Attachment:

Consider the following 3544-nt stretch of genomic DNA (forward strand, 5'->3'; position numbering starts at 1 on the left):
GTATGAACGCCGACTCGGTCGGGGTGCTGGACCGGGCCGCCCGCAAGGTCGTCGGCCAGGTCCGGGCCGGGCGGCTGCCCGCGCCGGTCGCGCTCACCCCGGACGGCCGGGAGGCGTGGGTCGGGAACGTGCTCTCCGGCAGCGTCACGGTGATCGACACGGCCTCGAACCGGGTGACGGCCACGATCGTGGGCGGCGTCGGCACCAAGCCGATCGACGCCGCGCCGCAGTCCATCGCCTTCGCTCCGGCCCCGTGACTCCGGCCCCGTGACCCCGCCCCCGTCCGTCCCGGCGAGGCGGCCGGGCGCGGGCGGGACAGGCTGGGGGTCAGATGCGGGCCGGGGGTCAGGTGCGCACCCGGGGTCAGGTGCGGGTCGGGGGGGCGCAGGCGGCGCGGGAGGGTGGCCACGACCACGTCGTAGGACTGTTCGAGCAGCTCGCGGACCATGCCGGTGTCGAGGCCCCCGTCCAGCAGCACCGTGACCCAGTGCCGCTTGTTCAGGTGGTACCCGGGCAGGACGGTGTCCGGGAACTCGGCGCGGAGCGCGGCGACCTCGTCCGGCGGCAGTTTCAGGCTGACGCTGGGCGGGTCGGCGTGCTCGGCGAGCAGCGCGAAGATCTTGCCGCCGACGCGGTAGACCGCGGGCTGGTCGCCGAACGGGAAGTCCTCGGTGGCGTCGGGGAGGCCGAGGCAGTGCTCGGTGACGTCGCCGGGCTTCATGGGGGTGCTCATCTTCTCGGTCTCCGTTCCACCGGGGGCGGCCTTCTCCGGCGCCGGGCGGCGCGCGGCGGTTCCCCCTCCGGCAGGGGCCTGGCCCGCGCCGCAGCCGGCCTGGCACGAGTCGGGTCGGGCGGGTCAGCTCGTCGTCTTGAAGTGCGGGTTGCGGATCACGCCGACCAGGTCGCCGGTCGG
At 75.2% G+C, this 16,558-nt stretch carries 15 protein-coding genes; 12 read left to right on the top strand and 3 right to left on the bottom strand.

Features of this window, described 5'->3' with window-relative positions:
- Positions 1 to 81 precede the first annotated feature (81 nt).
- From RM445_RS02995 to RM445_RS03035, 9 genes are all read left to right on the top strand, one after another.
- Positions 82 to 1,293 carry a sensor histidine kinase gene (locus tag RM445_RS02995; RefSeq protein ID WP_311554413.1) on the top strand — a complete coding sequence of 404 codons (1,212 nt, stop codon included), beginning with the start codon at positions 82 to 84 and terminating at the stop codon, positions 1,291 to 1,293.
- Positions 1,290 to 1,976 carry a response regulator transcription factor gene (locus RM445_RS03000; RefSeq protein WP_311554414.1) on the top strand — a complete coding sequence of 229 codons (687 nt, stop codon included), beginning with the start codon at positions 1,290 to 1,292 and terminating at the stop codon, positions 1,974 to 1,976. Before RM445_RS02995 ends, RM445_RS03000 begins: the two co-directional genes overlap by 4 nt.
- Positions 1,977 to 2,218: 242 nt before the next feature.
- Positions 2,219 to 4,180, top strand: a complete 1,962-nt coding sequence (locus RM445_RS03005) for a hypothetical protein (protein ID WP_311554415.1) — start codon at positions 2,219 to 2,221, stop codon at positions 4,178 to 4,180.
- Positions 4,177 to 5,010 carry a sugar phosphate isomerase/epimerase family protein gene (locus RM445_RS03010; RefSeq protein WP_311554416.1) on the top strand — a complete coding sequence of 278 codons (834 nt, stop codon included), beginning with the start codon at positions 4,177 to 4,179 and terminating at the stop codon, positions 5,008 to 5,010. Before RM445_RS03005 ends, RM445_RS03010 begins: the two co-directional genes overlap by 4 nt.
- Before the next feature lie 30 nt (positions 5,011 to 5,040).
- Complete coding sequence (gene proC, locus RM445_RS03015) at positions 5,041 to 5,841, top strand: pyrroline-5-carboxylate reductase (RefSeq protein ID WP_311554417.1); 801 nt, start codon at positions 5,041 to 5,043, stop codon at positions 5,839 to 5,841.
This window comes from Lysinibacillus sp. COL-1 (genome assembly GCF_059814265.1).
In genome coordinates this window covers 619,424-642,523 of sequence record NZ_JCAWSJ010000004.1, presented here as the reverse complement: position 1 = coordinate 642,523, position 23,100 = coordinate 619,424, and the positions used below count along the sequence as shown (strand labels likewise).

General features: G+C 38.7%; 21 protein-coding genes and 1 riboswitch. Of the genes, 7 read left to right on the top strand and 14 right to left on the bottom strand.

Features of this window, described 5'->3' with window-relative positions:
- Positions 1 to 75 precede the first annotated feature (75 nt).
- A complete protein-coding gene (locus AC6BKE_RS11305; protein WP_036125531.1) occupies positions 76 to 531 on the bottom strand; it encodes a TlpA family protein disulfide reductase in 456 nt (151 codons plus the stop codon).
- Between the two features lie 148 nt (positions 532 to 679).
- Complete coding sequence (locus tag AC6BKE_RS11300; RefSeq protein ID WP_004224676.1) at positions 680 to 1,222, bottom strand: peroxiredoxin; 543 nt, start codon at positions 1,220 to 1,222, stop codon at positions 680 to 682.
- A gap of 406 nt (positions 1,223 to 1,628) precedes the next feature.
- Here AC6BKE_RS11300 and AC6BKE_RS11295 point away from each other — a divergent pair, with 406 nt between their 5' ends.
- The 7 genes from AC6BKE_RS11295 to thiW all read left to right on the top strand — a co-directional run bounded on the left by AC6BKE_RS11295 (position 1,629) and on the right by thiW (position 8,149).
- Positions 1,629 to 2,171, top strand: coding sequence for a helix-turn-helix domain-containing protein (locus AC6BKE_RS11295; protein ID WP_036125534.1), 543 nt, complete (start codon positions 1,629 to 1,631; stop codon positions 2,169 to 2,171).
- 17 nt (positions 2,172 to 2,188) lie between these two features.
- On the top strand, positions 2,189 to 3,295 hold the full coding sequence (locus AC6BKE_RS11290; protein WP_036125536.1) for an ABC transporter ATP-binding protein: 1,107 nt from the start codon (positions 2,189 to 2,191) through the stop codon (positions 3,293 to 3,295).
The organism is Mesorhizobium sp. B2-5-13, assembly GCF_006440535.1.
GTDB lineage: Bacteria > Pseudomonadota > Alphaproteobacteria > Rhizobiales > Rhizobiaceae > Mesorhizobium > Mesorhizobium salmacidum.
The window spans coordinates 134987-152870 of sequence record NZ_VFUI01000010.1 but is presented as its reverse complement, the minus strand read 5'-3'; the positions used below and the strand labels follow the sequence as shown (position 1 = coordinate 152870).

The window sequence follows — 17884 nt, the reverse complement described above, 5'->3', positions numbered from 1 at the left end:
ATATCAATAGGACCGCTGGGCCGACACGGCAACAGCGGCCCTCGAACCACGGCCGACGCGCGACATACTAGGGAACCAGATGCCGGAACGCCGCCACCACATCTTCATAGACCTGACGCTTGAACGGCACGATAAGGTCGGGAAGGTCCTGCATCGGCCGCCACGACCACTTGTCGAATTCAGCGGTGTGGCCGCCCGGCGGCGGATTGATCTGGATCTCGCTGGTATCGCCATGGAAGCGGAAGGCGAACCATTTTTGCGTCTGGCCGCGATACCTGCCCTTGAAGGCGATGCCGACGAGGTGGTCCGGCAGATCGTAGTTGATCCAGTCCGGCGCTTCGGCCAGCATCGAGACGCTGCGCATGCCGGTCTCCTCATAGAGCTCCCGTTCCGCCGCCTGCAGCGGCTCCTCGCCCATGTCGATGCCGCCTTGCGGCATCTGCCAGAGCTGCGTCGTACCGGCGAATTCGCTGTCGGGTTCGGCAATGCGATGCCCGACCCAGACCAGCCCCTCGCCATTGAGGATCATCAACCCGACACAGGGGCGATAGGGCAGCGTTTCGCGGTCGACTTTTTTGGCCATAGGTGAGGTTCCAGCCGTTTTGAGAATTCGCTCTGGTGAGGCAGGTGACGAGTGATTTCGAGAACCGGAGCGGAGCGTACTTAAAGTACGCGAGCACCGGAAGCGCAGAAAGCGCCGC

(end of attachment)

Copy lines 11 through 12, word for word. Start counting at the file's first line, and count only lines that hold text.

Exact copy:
- Positions 4,177 to 5,010 carry a sugar phosphate isomerase/epimerase family protein gene (locus RM445_RS03010; RefSeq protein WP_311554416.1) on the top strand — a complete coding sequence of 278 codons (834 nt, stop codon included), beginning with the start codon at positions 4,177 to 4,179 and terminating at the stop codon, positions 5,008 to 5,010. Before RM445_RS03005 ends, RM445_RS03010 begins: the two co-directional genes overlap by 4 nt.
- Before the next feature lie 30 nt (positions 5,011 to 5,040).